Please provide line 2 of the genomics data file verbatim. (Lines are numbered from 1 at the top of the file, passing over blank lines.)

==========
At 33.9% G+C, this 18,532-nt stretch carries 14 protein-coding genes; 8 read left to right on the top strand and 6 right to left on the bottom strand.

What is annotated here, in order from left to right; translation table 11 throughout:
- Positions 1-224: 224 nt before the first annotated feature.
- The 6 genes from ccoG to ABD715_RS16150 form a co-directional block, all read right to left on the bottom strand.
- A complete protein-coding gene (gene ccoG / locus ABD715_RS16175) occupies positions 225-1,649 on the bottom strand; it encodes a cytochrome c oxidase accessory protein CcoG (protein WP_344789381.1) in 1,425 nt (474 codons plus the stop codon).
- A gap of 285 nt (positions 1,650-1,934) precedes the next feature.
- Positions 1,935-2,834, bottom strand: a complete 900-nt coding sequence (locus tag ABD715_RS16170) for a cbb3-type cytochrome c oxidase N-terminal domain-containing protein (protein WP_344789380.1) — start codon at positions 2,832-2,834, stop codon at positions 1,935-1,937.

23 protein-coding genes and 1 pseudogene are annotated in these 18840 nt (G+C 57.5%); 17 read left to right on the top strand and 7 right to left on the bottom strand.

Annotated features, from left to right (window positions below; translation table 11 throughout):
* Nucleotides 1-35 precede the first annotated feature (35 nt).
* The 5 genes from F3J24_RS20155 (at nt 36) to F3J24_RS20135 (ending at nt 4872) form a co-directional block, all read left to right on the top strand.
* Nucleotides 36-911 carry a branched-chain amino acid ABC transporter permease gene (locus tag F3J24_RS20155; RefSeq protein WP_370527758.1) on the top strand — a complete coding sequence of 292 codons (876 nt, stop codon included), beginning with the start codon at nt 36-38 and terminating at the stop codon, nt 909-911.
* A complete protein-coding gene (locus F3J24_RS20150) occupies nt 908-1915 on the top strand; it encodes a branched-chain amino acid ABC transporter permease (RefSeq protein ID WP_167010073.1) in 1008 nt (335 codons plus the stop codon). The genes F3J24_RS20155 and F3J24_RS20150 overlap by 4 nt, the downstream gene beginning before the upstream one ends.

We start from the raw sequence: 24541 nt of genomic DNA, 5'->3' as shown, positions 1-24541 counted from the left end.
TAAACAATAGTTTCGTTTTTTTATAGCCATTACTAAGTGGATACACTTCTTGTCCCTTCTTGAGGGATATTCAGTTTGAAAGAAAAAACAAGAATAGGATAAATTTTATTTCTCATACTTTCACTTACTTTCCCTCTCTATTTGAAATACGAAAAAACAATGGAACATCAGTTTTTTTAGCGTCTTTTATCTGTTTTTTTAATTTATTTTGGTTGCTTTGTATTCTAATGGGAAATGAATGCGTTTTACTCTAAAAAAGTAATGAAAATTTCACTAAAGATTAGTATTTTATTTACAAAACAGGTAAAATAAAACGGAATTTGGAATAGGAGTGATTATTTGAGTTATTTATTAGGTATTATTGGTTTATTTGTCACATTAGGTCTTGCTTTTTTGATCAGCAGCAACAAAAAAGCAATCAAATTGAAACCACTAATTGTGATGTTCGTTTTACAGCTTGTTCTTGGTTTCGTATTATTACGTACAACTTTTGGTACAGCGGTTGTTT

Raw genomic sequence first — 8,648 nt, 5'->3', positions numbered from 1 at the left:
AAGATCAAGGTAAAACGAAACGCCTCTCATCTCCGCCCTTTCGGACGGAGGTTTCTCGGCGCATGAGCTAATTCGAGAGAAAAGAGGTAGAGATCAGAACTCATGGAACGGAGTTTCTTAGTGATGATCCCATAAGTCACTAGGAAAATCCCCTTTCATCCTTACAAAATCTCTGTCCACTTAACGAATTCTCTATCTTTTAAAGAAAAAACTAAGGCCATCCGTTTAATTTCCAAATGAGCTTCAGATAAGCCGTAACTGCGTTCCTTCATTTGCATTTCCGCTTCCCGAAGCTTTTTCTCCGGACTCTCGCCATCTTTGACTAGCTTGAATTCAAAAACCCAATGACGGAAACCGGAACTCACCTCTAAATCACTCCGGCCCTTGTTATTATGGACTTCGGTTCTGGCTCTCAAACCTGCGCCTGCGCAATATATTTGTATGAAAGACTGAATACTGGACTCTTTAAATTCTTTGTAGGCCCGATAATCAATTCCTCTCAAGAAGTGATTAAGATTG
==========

What is annotated here, in order from left to right; translation table 11 throughout: